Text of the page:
Craig Ebert, Senior Economist at BNZ suggests that there is a tension developing between headline and core inflation of New Zealand and unless commodity prices stage another rebound, headline CPI inflation looks set to slow over the next 6-12 months or so.
“But core inflation is inclined to keep grinding higher. At least, that is, in respect to the New Zealand economy, with the capacity pressures it is running into. Tomorrow’s June quarter CPI report should be judged with all of this in mind.”
“In terms of the headline, the median expectation from polls is that the Q2 CPI will increase 0.2%. This is seen slowing the annual rate of CPI inflation to 1.9%, from the 2.2% it got up to in Q1. There are no polls on core inflation measures in New Zealand (in contrast to Australia, where there are).”
“We have recently choked back our nearer-term CPI expectations, largely on account of the fall in petrol prices throughout June. The 0.2% increase in June’s food prices (3.0% y/y), meanwhile, was in line with our priors. For the June quarter CPI this all means we are now picking an increase of 0.1%, which would slow the annual rate of CPI inflation to 1.8%.”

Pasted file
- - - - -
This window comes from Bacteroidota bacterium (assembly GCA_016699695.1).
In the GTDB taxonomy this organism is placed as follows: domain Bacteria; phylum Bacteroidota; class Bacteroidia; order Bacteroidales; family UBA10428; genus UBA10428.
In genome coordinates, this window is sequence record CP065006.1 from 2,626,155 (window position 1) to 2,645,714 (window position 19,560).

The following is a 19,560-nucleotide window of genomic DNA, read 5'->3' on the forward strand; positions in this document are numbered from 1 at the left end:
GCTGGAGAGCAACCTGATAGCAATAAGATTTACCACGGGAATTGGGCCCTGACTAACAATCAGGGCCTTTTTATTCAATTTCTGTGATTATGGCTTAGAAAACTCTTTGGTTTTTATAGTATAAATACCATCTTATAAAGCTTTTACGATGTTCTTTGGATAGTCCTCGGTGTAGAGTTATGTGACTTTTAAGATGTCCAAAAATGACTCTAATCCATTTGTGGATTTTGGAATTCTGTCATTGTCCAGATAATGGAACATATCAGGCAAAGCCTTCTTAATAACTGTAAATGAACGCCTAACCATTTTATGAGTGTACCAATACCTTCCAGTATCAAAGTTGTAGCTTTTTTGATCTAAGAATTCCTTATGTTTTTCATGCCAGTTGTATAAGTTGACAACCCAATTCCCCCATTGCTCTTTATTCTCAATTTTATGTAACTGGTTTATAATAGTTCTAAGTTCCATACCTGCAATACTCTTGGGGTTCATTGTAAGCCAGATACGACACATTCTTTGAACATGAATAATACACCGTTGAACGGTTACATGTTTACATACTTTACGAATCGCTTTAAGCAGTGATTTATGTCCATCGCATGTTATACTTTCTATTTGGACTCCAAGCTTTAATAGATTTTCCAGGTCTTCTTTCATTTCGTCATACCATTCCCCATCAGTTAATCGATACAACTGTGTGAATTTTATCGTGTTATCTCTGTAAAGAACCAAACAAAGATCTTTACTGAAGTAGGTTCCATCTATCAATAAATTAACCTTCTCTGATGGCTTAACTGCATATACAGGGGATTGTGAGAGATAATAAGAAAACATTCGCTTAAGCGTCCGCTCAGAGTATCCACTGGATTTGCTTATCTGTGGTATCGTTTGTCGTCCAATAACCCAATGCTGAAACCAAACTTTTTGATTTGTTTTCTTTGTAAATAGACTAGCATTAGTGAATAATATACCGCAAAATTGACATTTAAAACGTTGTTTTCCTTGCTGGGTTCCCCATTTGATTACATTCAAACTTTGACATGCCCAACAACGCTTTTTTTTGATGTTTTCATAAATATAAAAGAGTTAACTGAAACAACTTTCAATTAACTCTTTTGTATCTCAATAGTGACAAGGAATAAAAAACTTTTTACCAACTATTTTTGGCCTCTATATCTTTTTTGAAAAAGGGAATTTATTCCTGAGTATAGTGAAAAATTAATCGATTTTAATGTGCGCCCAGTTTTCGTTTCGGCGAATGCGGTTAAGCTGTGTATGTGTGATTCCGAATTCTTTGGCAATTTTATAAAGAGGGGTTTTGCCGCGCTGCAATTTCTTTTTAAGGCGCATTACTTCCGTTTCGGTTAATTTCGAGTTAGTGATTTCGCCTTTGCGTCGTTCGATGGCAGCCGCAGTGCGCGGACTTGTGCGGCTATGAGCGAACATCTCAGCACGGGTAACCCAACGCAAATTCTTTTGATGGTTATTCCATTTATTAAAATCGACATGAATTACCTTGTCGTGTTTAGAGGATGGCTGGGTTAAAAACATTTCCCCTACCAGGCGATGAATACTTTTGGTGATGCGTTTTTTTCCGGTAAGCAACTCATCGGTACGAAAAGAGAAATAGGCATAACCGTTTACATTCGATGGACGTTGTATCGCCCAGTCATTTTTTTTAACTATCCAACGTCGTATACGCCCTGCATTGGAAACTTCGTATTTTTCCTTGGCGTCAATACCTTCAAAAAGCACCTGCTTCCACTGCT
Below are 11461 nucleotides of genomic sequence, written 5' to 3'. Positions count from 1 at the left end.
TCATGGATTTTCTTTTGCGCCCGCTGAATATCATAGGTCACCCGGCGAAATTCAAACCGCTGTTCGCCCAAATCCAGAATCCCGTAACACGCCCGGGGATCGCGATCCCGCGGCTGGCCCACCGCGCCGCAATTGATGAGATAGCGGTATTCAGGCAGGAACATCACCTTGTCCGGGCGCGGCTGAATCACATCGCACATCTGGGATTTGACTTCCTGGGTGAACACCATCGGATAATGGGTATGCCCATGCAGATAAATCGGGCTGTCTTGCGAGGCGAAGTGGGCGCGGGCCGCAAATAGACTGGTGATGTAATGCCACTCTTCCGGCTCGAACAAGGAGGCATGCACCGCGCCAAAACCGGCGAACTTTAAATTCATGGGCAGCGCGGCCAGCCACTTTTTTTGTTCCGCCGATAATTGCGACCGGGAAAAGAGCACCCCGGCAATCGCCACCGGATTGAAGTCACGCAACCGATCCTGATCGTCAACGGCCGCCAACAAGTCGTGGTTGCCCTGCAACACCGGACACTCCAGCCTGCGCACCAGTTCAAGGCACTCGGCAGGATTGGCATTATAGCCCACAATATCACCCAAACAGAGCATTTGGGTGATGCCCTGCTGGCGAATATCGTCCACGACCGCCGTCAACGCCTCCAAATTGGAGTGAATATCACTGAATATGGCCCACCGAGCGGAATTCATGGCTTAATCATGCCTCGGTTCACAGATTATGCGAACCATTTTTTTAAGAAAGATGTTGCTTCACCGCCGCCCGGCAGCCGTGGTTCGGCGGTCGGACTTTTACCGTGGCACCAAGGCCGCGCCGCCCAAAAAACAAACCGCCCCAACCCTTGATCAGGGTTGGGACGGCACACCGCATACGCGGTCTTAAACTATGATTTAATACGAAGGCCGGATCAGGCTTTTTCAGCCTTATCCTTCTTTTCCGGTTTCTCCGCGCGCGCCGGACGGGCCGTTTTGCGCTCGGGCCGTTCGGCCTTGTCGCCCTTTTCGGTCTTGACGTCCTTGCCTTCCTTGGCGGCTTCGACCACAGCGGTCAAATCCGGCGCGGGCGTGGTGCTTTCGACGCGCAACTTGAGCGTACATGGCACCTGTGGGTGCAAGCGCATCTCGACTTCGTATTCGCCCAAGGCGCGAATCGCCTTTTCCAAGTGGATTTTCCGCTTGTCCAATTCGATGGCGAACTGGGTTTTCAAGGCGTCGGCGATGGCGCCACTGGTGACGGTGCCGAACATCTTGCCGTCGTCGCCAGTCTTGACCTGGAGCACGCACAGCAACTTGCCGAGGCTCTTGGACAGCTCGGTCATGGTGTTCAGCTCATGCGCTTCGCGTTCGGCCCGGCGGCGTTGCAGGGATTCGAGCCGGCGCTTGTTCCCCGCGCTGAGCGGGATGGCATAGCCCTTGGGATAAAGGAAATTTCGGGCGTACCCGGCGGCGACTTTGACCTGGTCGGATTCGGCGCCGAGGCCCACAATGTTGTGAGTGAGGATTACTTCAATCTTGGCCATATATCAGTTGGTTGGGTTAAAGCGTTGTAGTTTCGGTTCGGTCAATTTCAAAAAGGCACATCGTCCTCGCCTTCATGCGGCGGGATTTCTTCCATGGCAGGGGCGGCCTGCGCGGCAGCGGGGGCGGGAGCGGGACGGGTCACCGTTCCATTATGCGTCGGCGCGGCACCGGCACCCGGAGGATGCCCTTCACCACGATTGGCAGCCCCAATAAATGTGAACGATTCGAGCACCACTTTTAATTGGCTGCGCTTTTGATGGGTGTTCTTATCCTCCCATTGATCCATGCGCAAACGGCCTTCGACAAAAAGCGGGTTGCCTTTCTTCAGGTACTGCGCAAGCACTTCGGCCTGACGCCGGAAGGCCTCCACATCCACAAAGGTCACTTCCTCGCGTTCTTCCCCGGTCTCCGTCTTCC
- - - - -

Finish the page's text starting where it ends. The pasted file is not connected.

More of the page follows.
“We would go on to point out that we forecast annual CPI inflation to slow to 1.6% in Q3 and all the way down to 1.1% by the March quarter of 2018. This is partly the ripple effect of oil prices but also recognition of the robust exchange rate. Coincidentally, the May MPS also forecast a dip to 1.1% by March 2018 – but that was before the latest sag in oil prices and wriggle up in the currency. This is why we think the Bank will remain (overly) cautious on the OCR for the foreseeable future.”
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